African American honor roll student says when teachers set the bar high, ‘you gotta go get it'
This is part of an ongoing series “Learning while black: The fight for equity in San Francisco schools.”
San Francisco Unified School District’s African American educators have been honoring the achievements of black students who earn a 3.0 grade point average or above for a quarter of a century. This year’s emcees say the event celebrates an often-ignored narrative of excellence.
The annual African American honor roll event has taken many forms — a parade, a break from the school day with a box lunch. But for years now, it’s been held in the cavernous St. Mary’s Cathedral, where 1,500 students were honored last month.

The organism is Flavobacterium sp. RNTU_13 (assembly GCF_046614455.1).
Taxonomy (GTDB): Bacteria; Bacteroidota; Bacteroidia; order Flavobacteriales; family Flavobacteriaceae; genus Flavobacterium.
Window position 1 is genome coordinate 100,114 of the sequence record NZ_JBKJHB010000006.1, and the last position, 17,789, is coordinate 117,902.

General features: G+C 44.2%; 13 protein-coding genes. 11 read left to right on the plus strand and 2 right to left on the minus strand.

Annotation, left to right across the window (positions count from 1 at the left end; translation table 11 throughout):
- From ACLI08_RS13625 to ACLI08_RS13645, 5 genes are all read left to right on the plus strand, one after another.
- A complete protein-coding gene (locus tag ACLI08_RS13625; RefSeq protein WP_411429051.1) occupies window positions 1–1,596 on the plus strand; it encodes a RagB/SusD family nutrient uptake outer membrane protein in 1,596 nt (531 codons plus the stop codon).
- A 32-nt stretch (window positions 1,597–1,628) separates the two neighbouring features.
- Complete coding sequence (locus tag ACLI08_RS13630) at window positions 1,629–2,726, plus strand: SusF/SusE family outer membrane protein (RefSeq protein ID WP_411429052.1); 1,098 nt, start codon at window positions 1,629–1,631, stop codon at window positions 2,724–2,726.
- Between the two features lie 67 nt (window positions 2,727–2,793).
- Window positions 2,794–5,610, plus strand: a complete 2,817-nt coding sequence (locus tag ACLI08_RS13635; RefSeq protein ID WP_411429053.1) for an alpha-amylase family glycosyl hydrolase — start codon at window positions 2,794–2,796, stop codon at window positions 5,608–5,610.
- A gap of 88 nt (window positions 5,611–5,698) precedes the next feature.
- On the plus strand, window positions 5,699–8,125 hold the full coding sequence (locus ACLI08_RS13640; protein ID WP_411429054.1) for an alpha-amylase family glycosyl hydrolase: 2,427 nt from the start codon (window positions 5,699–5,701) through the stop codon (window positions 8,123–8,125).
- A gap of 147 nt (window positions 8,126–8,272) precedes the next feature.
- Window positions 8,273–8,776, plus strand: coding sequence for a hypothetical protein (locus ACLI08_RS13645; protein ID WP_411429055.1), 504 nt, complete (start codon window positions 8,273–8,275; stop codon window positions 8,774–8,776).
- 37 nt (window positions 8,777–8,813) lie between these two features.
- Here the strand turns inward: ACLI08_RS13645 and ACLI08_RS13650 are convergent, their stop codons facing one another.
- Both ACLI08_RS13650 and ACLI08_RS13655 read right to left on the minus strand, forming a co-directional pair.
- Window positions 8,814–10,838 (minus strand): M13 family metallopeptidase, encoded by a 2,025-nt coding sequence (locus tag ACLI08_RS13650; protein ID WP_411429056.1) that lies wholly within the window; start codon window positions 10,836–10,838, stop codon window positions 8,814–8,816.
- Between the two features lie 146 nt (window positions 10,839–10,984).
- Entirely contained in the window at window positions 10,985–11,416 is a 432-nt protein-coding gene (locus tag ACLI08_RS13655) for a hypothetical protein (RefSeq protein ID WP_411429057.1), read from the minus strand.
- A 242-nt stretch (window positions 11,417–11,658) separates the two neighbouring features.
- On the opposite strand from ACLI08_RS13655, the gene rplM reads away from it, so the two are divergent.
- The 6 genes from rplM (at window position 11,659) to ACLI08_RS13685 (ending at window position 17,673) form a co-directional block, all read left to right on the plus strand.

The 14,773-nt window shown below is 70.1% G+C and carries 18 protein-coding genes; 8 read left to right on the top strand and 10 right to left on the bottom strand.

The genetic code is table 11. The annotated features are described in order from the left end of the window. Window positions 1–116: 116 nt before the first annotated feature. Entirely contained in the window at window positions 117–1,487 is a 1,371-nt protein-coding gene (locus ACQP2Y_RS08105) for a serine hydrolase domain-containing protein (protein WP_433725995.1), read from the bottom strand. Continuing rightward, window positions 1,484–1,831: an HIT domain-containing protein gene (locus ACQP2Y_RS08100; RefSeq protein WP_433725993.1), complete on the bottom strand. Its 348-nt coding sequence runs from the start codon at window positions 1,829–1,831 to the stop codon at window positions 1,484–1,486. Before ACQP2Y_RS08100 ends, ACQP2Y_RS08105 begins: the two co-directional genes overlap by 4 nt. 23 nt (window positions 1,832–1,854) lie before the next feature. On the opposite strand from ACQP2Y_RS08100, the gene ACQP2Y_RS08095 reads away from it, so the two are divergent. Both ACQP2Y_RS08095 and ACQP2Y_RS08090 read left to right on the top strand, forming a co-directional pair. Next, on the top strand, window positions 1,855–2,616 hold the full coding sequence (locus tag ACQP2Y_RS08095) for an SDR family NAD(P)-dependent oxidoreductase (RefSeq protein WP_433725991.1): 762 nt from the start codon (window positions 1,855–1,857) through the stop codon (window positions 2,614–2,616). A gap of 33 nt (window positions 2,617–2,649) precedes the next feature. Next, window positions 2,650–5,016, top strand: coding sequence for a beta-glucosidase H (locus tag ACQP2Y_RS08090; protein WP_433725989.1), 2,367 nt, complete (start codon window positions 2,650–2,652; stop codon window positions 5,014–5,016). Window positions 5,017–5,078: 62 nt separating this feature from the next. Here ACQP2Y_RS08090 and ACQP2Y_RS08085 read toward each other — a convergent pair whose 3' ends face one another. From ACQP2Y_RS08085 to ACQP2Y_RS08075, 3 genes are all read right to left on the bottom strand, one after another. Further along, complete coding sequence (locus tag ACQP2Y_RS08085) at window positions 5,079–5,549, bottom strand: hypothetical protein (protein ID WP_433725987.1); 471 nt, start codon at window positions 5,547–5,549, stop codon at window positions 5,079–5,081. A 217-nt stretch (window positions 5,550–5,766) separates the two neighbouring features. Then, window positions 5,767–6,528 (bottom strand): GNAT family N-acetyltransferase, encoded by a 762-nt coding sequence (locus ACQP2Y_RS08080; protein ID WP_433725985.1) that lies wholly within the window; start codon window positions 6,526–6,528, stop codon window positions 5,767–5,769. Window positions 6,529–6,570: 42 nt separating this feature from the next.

"I've been going to this event since I was in fourth grade. I feel like in public schools we aren't really represented, and with this event, it's kind of representing us as a whole. It's embracing our culture and it's embracing our beauty." - Kamiah Brown, 17
This year’s emcees, San Francisco Unified high school seniors Kamiah Brown and Benjamin Bennett, reflect on their inspiration, struggles, goals and the importance of an event that celebrates black culture and achievement.
"It's all about empowerment. If you tell them they can do something they will be able to do it, and I feel like this ceremony does a very good job of that. It's a celebration of the youth's hard work." - Benjamin Bennett, 17
The honor roll event is organized and presented by the San Francisco Alliance of Black School Educators. Those singers you hear are students with the nonprofit Project Level.